Population: 30.38m (2013)

Gross Domestic Product (GDP) of PEN: £374.73 billion (PPP, 2015, est.)

GDP rank: 37th (PPP, 2015)

GDP per capita: £10997.68 (PPP, 2014 est.)

GDP growth rate: 5.9% (2013)

GDP by sector: agriculture: 6.2%; industry: 37.5%; services: 56.3% (2013 est.)

Employment

Unemployment rate: 3.6% (2012)

Labour force: 21.16 million

Labour force by occupation: industry: 17.4%, agriculture: 25.8%, services: 56.8% (2011)

Main industries: mining and refining of minerals/jewels; steel, metal fabrication; petroleum extraction and refining, natural gas and natural gas liquefaction, fishing and fish processing, cement, glass, textiles, clothing, food processing, beer, soft drinks, rubber, machinery, electrical machinery. chemicals, furniture

Trade

Exports: £58.85 billion (2013 est.)

Export goods: copper, gold, lead, zinc, tin, iron ore, molybdenum, silver, crude petroleum and petroleum products, natural gas, coffee, asparagus, and other vegetables, fruit, apparel and textiles, fishmeal, fish, chemicals, fabricated metal products and machinery, alloys

Main export partners (2014): China 19.5%, United States 15.1%, Switzerland 7.3%, Canada 6.7%, Brazil 5.6%, Japan 5.2%, Chile 4.7%

Imports: £54.45 billion (2013 est.)

Import goods: petroleum and petroleum products, chemicals, plastics, machinery, vehicles, color TV sets, power shovels, front-end loaders, telephones and telecommunications equipment, iron and steel, wheat, corn, soybean products, paper, cotton, vaccines and medicines

Main import partners (2014): United States 22.7%, China 22.1%, Brazil 6.9%, South Korea 6.6%, Germany 4.6%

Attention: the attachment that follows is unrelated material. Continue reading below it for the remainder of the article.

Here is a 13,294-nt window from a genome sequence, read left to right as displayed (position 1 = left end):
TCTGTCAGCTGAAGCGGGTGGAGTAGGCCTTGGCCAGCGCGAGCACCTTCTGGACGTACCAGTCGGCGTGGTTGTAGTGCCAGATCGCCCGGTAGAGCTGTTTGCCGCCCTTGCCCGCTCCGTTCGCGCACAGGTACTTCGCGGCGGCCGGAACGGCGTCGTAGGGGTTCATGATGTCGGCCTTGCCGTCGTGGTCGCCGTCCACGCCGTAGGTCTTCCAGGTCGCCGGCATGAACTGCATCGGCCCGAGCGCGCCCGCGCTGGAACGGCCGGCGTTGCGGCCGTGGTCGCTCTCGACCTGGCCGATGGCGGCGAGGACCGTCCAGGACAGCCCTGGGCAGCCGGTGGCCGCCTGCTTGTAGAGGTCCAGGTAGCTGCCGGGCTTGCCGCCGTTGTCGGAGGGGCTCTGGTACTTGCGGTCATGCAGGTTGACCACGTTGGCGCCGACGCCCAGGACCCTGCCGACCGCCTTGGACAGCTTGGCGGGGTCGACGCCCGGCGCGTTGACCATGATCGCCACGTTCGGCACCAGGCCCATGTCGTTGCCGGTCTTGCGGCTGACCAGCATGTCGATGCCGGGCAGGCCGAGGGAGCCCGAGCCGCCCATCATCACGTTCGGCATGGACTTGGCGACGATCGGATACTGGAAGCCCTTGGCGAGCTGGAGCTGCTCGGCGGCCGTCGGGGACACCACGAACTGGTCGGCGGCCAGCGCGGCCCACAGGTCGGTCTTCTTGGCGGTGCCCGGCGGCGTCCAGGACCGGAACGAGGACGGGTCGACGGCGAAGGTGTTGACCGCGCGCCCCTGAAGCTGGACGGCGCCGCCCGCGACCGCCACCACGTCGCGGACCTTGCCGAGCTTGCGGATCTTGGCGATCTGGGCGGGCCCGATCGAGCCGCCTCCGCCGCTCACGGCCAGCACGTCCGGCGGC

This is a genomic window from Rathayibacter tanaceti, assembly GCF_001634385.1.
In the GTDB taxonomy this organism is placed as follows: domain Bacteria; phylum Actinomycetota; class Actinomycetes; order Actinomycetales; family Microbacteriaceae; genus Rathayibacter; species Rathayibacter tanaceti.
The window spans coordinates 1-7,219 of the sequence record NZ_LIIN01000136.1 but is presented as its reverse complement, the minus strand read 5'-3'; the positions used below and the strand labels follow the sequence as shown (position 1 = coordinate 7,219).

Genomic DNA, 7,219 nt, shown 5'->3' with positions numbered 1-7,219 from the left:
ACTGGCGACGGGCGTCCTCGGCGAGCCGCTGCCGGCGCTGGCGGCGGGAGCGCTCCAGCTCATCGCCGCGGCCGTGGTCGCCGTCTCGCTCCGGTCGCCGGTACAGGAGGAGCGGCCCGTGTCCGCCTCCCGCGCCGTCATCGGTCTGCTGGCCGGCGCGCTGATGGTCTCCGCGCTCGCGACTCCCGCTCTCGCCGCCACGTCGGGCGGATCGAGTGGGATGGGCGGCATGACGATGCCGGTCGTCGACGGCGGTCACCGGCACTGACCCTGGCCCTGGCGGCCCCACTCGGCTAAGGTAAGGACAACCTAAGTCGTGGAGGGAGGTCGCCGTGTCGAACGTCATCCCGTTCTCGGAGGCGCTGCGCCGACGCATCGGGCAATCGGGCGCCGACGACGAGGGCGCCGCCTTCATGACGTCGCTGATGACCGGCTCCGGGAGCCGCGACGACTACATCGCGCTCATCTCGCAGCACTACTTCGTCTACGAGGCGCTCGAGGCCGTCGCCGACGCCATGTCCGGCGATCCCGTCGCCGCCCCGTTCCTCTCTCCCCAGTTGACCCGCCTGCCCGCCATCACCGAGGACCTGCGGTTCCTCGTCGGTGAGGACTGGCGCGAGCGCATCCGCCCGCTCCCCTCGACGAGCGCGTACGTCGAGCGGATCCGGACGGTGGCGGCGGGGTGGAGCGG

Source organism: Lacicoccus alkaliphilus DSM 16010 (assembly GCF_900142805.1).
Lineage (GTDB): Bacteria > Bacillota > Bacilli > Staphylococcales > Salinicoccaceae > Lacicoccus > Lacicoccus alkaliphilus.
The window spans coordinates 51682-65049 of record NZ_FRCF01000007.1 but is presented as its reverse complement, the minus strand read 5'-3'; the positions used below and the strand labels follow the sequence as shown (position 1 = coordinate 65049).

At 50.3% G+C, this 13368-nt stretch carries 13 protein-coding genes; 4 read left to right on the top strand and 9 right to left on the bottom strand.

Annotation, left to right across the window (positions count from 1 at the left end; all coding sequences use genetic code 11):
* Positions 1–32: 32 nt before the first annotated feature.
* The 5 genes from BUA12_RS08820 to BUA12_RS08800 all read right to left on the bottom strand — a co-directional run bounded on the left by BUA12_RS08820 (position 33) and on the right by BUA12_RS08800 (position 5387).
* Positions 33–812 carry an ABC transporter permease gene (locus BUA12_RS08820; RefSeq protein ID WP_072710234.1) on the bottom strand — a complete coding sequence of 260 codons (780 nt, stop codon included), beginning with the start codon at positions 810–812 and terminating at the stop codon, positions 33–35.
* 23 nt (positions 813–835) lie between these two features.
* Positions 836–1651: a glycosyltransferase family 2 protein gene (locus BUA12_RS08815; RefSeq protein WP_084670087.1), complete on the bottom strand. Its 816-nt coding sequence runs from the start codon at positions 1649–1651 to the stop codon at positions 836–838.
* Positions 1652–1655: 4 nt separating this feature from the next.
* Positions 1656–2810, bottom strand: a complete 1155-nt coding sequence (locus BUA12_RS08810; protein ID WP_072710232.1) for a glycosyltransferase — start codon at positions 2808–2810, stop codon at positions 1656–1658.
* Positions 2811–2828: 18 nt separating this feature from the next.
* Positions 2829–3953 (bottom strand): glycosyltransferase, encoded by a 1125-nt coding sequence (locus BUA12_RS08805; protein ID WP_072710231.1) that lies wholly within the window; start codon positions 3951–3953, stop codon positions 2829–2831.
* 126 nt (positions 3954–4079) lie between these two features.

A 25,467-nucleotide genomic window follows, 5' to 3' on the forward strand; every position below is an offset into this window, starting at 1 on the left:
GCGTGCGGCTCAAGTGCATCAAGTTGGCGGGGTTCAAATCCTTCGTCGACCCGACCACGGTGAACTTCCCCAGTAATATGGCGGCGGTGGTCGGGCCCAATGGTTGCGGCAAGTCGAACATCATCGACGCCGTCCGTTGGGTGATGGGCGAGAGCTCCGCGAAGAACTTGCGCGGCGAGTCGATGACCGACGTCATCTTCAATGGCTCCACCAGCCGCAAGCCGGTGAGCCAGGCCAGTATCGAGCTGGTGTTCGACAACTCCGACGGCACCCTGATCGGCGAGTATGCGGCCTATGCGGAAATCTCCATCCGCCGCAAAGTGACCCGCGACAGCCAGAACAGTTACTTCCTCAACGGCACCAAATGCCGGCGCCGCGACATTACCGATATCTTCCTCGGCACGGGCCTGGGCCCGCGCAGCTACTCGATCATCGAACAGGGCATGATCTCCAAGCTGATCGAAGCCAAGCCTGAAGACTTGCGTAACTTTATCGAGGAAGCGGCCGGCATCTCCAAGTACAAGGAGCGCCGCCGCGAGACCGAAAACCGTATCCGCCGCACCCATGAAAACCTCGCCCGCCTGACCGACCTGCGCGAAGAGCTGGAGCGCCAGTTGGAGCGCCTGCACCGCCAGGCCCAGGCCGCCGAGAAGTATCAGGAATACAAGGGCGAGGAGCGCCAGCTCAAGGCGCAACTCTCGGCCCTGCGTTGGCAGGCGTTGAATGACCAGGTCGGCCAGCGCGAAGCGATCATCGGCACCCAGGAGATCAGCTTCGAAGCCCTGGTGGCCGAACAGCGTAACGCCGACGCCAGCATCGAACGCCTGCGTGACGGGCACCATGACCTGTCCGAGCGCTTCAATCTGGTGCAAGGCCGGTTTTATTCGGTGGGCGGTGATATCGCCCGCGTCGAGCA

Economy

Currency: Brazilian Real (BRL): 1 GBP = 3.89 BRL

Population: 200.4m (2013)

Gross Domestic Product (GDP) of BRL: £1.61 trillion (Nominal, 2017), £2.57 trillion (PPP, 2017)

GDP rank: 9th (nominal, 2016) / 7th (PPP, 2016)

GDP per capita: £8044.00 (2015 est.) (nominal; 69th) / £12870.40 (2015 est.) (PPP; 74th)

GDP growth rate: -3.8% (2015)

GDP by sector: services: 76%, industry: 18.5%, agriculture: 5.5% (2016 est.)

Employment

Unemployment rate: 10.2% (February 2017)

Labour force: 109 million (2015 est.)

Labour force by occupation: services: 71%, agriculture: 15.7%, industry: 13.3% (2011 est.)

Main industries: textiles, shoes, chemicals, cement, lumber, iron ore, tin, steel, aircraft, motor vehicles and parts, other machinery and equipment.

Trade

Exports: £0.97 trillion (2017 est.)

Export goods: transport equipment, iron ore, soybeans, footwear, coffee, oil, automobiles.

Main export partners (2015): China 18.6%, United States 12.7%, Argentina 6.7%, Netherlands 5.3%

Imports: £0.56 trillion (2017 est.)

Import goods: machinery, electrical and transport equipment, chemical products, oil, automotive parts, electronics.

Main import partners (2014): China 17.9%, United States 15.6%, Germany 6.1%, Argentina 6.0% (2015 est.

Economy

Currency: Argentine Peso (ARS): 1 GBP = 19.48 ARS

Population: 41.45 million (2013)

Gross Domestic Product (GDP) of ARS: £507.09 billion (nominal) / £711.25 billion (PPP)

GDP rank: 21st (Nominally) / 26th (PPP)

GDP per capita: £11,757.91 (2015, Nominal), £16,489.40 (2015, PPP)

GDP growth rate: 3.5% (2017)

GDP by sector: agriculture, forestry and fishing 6.0%; mining 3.6%; manufacturing 17.2%; construction 5.6%; commerce and tourism 16.9%; transport, communications and utilities 7.9%; government 9.5%; business, social and other services 33.3%. (2015)

Employment

Unemployment rate: 7.6% (February 2017)

Labour force: 17.9 million (2012)

Labour force by occupation: agricultural 7.3%; manufacturing 13.1%; construction 7.6%; commerce and tourism 21.4%; transport, communications and utilities 7.8%; financial, real estate and business services 9.4%; public administration and defense 6.3%; social services and other 27.1%. (2006)

Main industries: Food processing and beverages; motor vehicles and auto parts; appliances and electronics; chemicals, petrochemicals, and biodiesel; pharmaceuticals; steel and aluminum; machinery; glass and cement; textiles; tobacco products; publishing; furniture; leather.

Trade

Exports: £45.66 billion (2015)

Export goods: soybeans and derivatives, petroleum and gas, vehicles, corn, wheat.

Main export partners (2015): Brazil 17%, China 8.6%, United States 5.9% (2015)

Imports: £46 billion (2015)

Import goods: machinery, motor vehicles, petroleum and natural gas, organic chemicals, plastics.

Main import partners (2015): Brazil 22.4%, United States 16.3%, China 15.5%, Germany 5.1% (2015)

Get in touch

[INSERT NECESSARY FORM]

Discover South America

 

PINTEREST CODE